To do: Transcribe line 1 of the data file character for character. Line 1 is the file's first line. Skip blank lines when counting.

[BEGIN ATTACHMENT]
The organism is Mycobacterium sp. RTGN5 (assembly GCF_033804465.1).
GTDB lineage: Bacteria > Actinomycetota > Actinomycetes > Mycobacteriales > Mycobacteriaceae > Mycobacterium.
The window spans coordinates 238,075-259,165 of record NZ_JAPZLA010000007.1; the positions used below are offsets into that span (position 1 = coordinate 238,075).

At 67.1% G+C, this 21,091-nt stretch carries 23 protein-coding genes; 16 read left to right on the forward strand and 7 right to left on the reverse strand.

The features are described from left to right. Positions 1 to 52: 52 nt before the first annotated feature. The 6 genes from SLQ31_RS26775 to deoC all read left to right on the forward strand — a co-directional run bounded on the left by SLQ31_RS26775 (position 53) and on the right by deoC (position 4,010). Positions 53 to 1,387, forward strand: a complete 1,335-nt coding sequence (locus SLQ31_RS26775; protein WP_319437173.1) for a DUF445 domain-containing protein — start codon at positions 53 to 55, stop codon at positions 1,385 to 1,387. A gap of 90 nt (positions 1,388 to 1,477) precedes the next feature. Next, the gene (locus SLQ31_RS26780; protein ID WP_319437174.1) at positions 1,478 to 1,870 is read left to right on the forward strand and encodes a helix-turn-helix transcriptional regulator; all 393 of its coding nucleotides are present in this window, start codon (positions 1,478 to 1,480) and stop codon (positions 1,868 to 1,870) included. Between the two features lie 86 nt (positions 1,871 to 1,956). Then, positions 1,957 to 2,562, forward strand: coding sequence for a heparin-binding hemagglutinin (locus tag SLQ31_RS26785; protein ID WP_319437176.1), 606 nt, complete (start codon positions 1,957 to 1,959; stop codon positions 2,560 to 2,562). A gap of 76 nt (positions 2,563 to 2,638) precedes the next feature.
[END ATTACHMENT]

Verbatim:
The organism is Mycobacterium sp. RTGN5 (assembly GCF_033804465.1).